Middle School

Believing Prayer

Lesson 8 


Summer 2019


By: Jill Meek  


July 21, 2019

Lesson Focus:

God always answers genuine prayer.

Bible Basis:

Mark 11:12-14, 20-24

Materials Needed:

Step 1:

  • Internet access

Summary & Links:

Students will consider the part faith plays in a magic trick and then relate that to something infinitely more reliable: the power of prayer.

Memory Verse:

“This is the confidence we have in approaching God: that if we ask anything according to his will, he hears us.”
—1 John 5:14

Step 1:

Students will consider the part faith plays in a magic trick and then relate that to something infinitely more reliable: the power of prayer.

Materials Needed:

  • Internet access

Have you seen any magic tricks recently? Perhaps a younger sibling has been showing off a new trick with a card or a coin, or you’ve seen a professional on a TV show such as America’s Got Talent. Seeing a magic trick in action can be quite an amazing thing. When you don’t know the secret for how the trick is done, it looks as if the magician is doing the impossible. On the flip side, successfully impressing an audience with magic feels very rewarding. It means everything has gone as planned. Let’s see an example:

Play the following video [5:14]:
Kids learn magic from a magician

  • How did the children in this video interact with the magic trick, before and after learning the method? (Accept all reasonable answers. They displayed amazement at the unexplained illusion, curiosity about the method, and participated in learning and demonstrating the trick. Their appreciation for the magic and confidence in the magician remained the same before and after.)
  • What role did faith play in this magic trick? (Accept all reasonable answers. The children believed in the magician and the magician believed in the secret that made the illusion work. Once they learned the trick, the children had faith in the ingredient, the teacher, and to some extent themselves. Faith in the plan and the seemingly impossible is key to getting the desired effect.)
  • What about the little boy whose attempts at the magic trick failed? Why wasn’t his “faith” strong enough for the trick to succeed? (Answers will vary; be sure your students understand that anything we put our faith in other than God can fail, but God never fails.)
  • In real life, have you ever experienced something that seemed impossible—something miraculous—that couldn’t be explained away as a magic trick? (Answers will vary. It could be something like an unexpected recovery from illness or injury or family friends who were told they couldn’t conceive and then did. Perhaps it is something more like overcoming a fear, making new friends after a move, or anything else they once felt was impossible.)

God can help us through even the most impossible situations. But God works through miracles, not magic. He does not use tricks or illusions. Through God’s own power, He brings about true and holy change. Somewhat like magic, we may not always see how God is at work answering our prayers, but in time, we will see the effects of God’s hand. Today we will hear of one of Jesus’ most unusual miracles, and what it can teach us about fruit, faith, and prayer.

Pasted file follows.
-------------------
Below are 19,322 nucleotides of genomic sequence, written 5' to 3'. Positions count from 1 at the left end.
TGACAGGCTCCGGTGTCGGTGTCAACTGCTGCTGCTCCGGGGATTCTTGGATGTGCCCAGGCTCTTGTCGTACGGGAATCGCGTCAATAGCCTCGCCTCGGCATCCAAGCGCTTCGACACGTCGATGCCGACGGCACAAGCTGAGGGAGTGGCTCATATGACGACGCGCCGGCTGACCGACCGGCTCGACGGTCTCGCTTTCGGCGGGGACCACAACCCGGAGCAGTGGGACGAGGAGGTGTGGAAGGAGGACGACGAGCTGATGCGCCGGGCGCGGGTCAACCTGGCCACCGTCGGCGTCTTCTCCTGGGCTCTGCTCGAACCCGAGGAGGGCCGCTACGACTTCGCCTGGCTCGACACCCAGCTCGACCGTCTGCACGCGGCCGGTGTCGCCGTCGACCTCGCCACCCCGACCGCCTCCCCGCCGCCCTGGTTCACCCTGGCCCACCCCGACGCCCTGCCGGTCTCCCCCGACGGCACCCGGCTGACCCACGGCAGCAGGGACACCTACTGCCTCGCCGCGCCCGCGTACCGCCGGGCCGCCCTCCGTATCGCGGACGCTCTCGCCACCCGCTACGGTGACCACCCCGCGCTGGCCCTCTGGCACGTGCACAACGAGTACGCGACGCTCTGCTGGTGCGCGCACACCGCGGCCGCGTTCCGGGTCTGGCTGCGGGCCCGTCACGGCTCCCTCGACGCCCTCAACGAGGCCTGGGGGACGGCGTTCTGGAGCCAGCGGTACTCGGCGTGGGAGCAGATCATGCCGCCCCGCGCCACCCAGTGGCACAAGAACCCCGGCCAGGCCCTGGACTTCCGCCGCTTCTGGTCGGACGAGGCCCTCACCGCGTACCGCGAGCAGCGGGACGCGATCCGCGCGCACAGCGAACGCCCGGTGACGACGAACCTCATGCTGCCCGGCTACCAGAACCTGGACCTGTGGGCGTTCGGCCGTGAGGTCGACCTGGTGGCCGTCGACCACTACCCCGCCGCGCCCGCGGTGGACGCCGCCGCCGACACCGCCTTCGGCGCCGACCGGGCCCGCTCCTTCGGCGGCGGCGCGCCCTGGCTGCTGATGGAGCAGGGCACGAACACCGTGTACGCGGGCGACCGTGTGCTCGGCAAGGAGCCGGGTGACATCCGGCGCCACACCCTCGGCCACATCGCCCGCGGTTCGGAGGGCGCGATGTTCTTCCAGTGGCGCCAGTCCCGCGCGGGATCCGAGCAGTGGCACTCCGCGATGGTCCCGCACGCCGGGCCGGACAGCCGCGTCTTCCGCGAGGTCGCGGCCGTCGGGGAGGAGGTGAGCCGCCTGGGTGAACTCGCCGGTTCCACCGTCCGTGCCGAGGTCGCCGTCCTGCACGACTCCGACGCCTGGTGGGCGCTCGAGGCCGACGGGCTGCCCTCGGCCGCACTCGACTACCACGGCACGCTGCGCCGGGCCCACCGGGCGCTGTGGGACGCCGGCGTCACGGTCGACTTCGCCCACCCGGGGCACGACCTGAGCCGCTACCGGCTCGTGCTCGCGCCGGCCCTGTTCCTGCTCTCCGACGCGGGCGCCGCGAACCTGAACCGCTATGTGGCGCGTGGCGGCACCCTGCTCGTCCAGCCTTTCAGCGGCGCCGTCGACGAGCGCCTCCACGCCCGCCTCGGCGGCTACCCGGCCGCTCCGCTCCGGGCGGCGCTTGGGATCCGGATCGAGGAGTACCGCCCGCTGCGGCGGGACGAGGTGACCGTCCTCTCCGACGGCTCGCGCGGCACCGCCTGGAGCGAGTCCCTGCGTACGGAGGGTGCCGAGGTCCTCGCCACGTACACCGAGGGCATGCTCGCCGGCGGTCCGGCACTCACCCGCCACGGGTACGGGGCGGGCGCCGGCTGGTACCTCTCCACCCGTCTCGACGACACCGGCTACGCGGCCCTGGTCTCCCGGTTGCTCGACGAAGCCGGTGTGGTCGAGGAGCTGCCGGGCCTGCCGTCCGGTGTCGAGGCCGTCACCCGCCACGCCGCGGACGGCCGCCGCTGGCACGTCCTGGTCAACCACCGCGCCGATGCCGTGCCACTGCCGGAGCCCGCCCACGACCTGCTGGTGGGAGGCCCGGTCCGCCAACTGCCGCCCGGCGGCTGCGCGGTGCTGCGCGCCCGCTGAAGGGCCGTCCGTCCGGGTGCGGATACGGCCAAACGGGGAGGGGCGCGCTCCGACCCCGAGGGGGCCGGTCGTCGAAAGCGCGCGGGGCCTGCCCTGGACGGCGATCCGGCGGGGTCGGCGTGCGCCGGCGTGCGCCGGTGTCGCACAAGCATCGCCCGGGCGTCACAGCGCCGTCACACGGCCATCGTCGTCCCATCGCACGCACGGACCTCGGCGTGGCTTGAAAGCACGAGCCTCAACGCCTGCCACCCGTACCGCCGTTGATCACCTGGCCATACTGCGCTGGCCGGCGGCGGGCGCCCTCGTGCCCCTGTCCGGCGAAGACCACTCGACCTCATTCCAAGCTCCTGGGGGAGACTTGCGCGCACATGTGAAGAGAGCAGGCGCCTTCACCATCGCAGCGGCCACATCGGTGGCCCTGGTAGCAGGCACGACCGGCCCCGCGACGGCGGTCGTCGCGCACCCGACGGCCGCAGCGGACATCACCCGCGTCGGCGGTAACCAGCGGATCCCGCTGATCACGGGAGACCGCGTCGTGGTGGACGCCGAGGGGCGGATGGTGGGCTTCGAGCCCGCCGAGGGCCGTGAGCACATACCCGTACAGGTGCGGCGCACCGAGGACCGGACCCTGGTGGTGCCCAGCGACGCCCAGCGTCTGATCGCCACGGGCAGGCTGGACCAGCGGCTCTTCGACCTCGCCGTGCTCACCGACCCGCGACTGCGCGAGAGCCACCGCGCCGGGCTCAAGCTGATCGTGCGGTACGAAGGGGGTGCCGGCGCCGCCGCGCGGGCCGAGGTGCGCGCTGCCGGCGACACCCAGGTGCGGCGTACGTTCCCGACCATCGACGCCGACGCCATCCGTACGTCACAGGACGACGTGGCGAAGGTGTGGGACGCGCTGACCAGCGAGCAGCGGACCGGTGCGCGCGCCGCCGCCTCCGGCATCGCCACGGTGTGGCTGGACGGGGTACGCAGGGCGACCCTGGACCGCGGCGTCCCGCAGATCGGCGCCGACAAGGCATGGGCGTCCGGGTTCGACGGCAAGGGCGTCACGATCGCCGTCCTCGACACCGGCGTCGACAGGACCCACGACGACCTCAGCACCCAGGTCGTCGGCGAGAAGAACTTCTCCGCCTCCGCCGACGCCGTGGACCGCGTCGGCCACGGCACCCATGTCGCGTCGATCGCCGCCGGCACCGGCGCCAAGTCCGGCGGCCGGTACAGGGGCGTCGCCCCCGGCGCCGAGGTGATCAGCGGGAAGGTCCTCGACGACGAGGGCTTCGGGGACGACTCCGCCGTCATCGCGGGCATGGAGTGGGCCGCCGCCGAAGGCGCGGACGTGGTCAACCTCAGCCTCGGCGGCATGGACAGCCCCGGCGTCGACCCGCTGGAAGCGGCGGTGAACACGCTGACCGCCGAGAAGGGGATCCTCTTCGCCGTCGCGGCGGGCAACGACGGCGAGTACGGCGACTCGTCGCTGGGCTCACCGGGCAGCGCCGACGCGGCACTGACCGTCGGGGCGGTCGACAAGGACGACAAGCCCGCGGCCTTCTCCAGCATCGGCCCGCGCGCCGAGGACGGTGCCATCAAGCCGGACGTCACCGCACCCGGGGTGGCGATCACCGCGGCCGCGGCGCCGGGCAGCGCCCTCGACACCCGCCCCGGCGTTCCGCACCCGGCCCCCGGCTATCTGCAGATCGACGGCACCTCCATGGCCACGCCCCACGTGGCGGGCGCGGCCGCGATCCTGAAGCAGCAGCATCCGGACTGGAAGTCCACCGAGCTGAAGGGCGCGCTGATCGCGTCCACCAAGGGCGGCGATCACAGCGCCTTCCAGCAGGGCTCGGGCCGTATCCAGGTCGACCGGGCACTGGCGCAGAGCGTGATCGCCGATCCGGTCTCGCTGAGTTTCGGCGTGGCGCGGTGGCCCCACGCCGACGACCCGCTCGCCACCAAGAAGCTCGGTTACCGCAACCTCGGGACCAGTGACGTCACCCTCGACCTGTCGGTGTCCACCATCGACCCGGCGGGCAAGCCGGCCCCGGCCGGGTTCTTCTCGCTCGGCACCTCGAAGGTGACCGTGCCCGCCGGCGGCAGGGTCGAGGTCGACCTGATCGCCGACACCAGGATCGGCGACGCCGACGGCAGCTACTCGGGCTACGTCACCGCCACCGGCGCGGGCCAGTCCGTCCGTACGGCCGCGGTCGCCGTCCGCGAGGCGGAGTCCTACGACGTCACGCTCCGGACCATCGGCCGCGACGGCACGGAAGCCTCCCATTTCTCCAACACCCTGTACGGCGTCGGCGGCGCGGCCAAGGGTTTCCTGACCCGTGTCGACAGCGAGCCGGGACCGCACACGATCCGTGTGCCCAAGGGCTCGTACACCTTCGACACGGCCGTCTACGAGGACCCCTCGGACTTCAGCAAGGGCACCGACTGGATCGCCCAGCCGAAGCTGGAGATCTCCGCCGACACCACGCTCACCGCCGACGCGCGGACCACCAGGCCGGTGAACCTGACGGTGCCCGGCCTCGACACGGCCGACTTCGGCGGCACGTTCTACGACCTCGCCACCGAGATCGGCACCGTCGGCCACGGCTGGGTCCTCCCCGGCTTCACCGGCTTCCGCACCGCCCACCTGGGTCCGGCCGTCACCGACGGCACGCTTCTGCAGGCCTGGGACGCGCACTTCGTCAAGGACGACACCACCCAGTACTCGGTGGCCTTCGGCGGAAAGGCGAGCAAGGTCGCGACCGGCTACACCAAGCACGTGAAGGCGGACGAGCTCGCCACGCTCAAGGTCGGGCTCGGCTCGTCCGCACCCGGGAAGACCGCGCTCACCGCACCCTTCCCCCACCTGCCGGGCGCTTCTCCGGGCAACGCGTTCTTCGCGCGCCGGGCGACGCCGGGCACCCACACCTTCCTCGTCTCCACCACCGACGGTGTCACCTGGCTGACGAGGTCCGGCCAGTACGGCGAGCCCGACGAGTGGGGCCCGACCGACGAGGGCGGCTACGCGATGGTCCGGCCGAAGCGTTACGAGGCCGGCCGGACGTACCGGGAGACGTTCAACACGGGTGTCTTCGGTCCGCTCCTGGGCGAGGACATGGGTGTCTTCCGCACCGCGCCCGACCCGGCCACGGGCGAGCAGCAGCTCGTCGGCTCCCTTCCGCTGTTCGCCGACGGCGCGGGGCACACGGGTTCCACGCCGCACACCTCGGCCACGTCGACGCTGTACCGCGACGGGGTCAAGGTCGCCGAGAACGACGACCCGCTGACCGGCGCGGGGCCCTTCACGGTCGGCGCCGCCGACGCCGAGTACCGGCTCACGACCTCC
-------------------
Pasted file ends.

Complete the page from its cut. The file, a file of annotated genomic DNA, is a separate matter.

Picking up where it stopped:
Looking for Steps 2, 3 & 4?

You can find Steps 2 and 3 in your teacher’s guide. To purchase a teacher’s guide, please visit: Bible-in-Life or Echoes.

Step 4:

Materials Needed:

  • Internet access
  • Paper
  • Pencils/pens
  • Colorful circle stickers

Jesus used the fruitless fig tree as an example to encourage His disciples to have faith as they pray, but to bear other fruit as well. People connected to God can bear fruit such as love, peace, forbearance, kindness, goodness, and self-control.

  • Which of these fruits would describe your words and actions? (Answers will vary. Students will know whether they are rich in love for others and demonstrate their love in action, or whether they are ones who boldly champion goodness in the world, or whether they’ve come through trials having developed or demonstrated patience or self-control.)
  • What type of fruit might you pray to develop? (Answers will vary and build on the conversation from the previous question. Some may struggle to find a sense of peace for themselves or to bring peace to others. Others may find themselves impatient when going through trials or waiting for answers. Still others may find it difficult to love those they dislike.)
  • What type of fruit might you pray that our church would be known for? (Answers will vary. It would be nice for every church to bear every fruit, but perhaps there is something in particular that resonates. You might pray that your worship services would be a place of peace in a chaotic world, or that your service teams would be known in the community for their kindness and generosity to those in need, or that you’d be known as a people with faith enough to pray big prayers. Encourage students to think of the needs in and around them and develop their answers from there.)

Hand out paper and writing utensils. Having discussed these questions, have each student draw a picture of a tree or other flowering or fruit-producing plant. The plant can represent themselves, their church, or another group they are part of that they pray would be a witness for Christ in the world.

Hand out colorful circle stickers for them to fill in and affix to their tree depicting the type of spiritual fruit they hope their “plant” produces (or have students draw fruit to represent their prayers for spiritual fruit). These pictures can be used as a prayer prompt in the week ahead, as students look to the pictures and remember their prayers for how they/their church/etc. might grow in faith and fruit.

Close in prayer.

Spread the word

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